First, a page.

Editorials factors that are currently elusive in smaller, single-institution studies. In November 2014, the Food and Drug Administration (FDA) acted on the data at hand and updated its previous safety communication, concluding that a number of additional treatments are available for women with symptomatic ﬁbroids (including uterine artery embolization, high-intensity focused ultrasound, and drug therapy), that vaginal hysterectomy has at least comparable results and fewer complications than laparoscopic hysterectomy, that the FDA discourages power morcellation during hysterectomy or myomectomy, and that “some clinicians and medical institutions now advocate using a specimen bag during morcellation in an attempt to contain the uterine tissue and to minimize the risk of spread in the abdomen and pelvis.”7 In the 3 months immediately following this safety notiﬁcation, Desai et al8 conducted an online survey of American Association of Gynecologic Laparoscopists Minimally Invasive Gynecology Surgery Fellowship program faculty to determine whether practices changed. The results, published in a Research Letter in this month’s issue, suggest a dramatic change in practice over this short time interval. In 2013, 93% of respondents used morcellation, generally uncontained, during hysterectomy or myomectomy. Of these, 78% changed their surgical approach after the FDA warning. The majority used larger incisions or open procedures, whereas the remainder used innovative approaches, particularly various containment bags. The latest Cochrane report on the route of hysterectomy concludes that the signiﬁcantly improved outcomes for vaginal hysterectomy suggest that this route should be performed preferentially when possible and that where not possible, laparoscopic hysterectomy may avoid the need for abdominal hysterectomy.9 The report found no evidence of beneﬁts of laparoscopic vs vaginal approaches. Yet the number of vaginal hysterectomies performed in the United States continues to decrease.10 To counter arguments about concerns related to experience and quality given this decline, we can turn to the FINHYST study for some reassurance.11 After a nationwide program to promulgate the recommendations of the Cochrane review, over a 10 year period, the proportion of hysterectomies done abdominally decreased from 58% to 24%, whereas that done vaginally increased from 18% to 44% and the proportion done laparoscopically increased slightly from 24% to 32%. The rate of complications associated with vaginal hysterectomy decreased from 22.2% to 11.7% and changed slightly in the other 2 groups. Consistent with other studies, with increasing experience, the overall occurrence of organ injuries in the laparoscopic group decreased from 2.8% to 1.7%. The effects of changing surgical practices or wider adoption of nonsurgical management of ﬁbroids will be clear only with careful evaluation of large numbers of women over time. The risks of newly adopted techniques are not known. Some modiﬁcations likely obviate the advantages of minimally invasive surgeries (for example, a large minilaparotomy incision may no longer incur the lower risk of 554 American Journal of Obstetrics & Gynecology MAY 2015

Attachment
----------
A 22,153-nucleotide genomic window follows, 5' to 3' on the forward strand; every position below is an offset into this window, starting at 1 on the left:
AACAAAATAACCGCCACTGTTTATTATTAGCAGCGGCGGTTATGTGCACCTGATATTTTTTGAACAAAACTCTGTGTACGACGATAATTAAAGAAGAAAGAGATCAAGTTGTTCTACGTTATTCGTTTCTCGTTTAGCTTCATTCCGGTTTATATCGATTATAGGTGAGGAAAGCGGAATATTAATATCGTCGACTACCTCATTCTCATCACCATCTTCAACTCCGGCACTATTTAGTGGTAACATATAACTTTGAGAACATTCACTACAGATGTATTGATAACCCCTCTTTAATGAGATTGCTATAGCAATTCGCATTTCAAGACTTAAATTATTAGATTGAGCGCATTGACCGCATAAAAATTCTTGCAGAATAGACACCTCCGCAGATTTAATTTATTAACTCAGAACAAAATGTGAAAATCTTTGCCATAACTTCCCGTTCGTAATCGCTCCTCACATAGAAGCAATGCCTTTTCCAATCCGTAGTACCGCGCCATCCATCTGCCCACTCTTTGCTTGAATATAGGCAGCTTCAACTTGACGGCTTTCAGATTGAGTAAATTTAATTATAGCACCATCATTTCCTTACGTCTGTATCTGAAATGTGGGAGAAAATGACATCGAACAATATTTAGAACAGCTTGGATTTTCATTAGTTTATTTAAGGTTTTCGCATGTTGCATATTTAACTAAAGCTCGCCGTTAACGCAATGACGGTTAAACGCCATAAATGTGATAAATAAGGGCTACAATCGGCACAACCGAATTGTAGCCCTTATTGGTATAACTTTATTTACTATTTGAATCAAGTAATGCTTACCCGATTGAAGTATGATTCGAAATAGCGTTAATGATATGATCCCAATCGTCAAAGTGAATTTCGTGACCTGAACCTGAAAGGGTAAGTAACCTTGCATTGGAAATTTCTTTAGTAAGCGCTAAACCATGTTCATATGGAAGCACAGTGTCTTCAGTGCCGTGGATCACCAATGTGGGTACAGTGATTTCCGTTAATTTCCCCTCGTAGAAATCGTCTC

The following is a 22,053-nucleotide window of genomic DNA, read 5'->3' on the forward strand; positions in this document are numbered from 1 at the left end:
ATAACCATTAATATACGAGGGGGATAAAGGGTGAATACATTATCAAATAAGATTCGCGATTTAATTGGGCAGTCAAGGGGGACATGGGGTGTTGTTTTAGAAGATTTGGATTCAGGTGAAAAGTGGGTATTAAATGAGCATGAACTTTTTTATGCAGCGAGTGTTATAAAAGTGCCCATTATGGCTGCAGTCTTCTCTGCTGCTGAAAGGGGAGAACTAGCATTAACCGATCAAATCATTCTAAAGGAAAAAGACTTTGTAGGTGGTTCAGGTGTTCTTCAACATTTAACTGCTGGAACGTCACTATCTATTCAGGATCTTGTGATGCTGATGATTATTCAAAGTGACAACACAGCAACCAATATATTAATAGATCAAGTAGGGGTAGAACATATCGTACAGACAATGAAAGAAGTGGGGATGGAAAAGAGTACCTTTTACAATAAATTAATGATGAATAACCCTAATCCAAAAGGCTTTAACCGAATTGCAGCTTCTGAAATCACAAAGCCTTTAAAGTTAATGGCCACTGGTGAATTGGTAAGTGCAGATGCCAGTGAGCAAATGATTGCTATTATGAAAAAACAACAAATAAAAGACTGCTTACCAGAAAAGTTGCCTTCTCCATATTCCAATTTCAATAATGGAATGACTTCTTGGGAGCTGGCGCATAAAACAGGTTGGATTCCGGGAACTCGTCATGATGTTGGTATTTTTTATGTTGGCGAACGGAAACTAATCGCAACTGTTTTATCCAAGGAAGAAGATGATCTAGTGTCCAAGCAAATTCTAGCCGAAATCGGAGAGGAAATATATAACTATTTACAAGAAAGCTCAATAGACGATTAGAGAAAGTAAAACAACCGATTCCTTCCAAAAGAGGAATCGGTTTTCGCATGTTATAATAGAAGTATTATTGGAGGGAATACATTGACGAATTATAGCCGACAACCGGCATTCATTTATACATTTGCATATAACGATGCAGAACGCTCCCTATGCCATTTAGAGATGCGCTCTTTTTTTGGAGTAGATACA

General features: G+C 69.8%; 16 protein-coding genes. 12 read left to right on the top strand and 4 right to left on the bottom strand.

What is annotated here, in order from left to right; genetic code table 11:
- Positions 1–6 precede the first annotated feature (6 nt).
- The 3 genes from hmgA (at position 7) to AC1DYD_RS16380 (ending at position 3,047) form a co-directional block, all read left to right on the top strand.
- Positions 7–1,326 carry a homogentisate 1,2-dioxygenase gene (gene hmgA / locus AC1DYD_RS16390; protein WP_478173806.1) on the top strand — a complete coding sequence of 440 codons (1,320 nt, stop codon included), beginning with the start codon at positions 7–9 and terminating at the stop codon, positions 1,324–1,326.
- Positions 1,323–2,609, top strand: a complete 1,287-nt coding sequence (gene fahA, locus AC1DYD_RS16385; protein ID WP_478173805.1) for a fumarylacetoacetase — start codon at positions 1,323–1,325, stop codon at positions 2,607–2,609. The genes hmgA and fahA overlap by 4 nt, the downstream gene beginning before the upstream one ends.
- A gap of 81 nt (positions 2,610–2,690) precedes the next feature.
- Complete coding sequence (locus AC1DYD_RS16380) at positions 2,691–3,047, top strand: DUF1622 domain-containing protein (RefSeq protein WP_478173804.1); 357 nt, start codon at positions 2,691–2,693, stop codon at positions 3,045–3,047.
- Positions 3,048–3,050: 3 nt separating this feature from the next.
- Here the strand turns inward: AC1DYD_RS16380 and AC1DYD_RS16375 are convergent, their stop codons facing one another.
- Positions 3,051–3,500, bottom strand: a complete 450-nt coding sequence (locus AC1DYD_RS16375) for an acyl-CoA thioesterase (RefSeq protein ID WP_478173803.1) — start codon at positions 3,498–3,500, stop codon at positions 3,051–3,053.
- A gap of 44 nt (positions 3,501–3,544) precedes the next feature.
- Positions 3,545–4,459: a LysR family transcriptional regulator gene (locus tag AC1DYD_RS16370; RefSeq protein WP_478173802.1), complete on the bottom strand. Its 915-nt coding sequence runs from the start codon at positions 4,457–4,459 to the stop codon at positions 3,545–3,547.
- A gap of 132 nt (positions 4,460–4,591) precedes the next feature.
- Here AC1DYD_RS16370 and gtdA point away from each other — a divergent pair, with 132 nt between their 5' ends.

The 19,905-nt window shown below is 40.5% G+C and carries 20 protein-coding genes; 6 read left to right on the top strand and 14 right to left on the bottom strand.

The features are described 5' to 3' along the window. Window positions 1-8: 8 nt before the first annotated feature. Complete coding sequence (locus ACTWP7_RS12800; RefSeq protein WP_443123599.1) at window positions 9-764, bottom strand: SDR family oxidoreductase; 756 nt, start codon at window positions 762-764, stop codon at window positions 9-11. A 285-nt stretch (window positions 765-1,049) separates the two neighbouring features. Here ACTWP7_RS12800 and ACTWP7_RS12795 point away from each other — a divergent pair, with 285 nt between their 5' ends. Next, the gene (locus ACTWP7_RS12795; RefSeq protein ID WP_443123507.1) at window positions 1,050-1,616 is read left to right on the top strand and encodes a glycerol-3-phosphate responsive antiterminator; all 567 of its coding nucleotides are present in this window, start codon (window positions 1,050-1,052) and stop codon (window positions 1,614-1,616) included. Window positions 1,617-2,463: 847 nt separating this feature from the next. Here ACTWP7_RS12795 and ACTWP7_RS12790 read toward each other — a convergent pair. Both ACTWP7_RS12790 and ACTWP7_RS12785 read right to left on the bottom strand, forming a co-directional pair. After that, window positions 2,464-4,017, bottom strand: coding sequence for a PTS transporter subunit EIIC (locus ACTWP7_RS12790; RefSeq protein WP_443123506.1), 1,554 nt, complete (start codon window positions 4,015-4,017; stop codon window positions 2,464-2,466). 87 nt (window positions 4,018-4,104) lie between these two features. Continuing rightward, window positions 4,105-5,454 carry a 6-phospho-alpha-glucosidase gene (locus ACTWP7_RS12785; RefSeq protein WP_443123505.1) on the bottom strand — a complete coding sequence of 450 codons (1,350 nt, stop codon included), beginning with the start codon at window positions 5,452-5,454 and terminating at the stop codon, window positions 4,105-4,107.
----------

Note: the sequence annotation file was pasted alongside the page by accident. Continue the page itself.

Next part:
wound infection and hernia associated with laparoscopic procedures). Vaginal hysterectomy is not feasible for very large ﬁbroids, and the risks of traditionally performed morcellation during vaginal hysterectomy are not known. Data are sparse about the long-term effects of nonsurgical procedures and medications for ﬁbroids. The risks of attempting to shrink unrecognized sarcomas using embolization, highintensity ultrasound, or medication are recognized, but the magnitude of this risk is not known.12,13 Understanding the risk-beneﬁt balance is crucial.14 Fibroid tumors are a public health issue and, in particular for black women who have ﬁbroids diagnosed at earlier ages, are more likely to be symptomatic and are more likely to undergo surgical intervention than other racial groups but less likely to undergo laparoscopic hysterectomies.15,16 And the ﬁnancial burden of ﬁbroids is considerable, estimated to cost the United States 5.9 billion to 34.4 billion dollars annually.17 No decision analysis is ever the ﬁnal word, and this one in the current Journal is no different. New data will continue to be added to the literature and the conclusions might stand as they are or change. It is incumbent upon clinicians and researchers to contribute high-quality, up-to-date data to this ongoing debate. But, most importantly, Siedhoff et al2 remind us to keep the big picture in mind, to balance risks and beneﬁts of different procedures, and to work vigilantly to decrease the impact of risks to the extent possible. REFERENCES 1. Nygaard I. Balancing innovation and harm. Am J Obstet Gynecol 2014;210:383-4. 2. Siedhoff MT, Wheeler SB, Rutstein SE, et al. Laparoscopic hysterectomy with morcellation vs abdominal hysterectomy for presumed ﬁbroid tumors in premenopausal women: a decision analysis. Am J Obstet Gynecol 2015;212:591.e1-8. 3. Tan-Kim J, Hartzell KA, Reinsch CS, et al. Uterine sarcomas and parasitic myomas after laparoscopic hysterectomy with power morcellation. Am J Obstet Gynecol 2015;212:594.e1-10. 4. Mahnert N, Morgan D, Campbell D, Johnston C, As-Sanie S. Unexpected gynecologic malignancy diagnosed after hysterectomy performed for benign indications. Obstet Gynecol 2015;125:397-405. 5. Barber EL, Neubauer NL, Gossett DR. Risk of venous thromboembolism in abdominal versus minimally invasive hysterectomy for benign conditions. Am J Obstet Gynecol 2015;212:609.e1-7. 6. Lake AG, McPencow AM, Dick-Biascoechea MA, Martin DK, Erekson EA. Surgical site infection after hysterectomy. Am J Obstet Gynecol 2013;209:490.e1-9. 7. Laparoscopic uterine power morcellation in hysterectomy and myomectomy: FDA safety communication. Available at: http://www.fda.gov/ MedicalDevices/Safety/AlertsandNotices/ucm393576.htm. Accessed March 2, 2015. 8. Desai VB, Guo XM, Xu X. Alterations in surgical technique after FDA statement on power morcellation. Am J Obstet Gynecol 2015;212:685-6. 9. Nieboer TE, Johnson N, Lethaby A, et al. Surgical approach to hysterectomy for benign gynaecological disease. Cochrane Database Syst Rev 2009:CD003677. 10. Turner LC, Shepherd JP, Wang L, Bunker CH, Lowder JL. Hysterectomy surgical trends: a more accurate depiction of the last decade? Am J Obstet Gynecol 2013;208:277.e1-7. 11. Mäkinen J, Brummer T, Jalkanen J, et al. Ten years of progress— improved hysterectomy outcomes in Finland 1996e2006: a longitudinal observation study. BMJ Open 2013;3:e003169.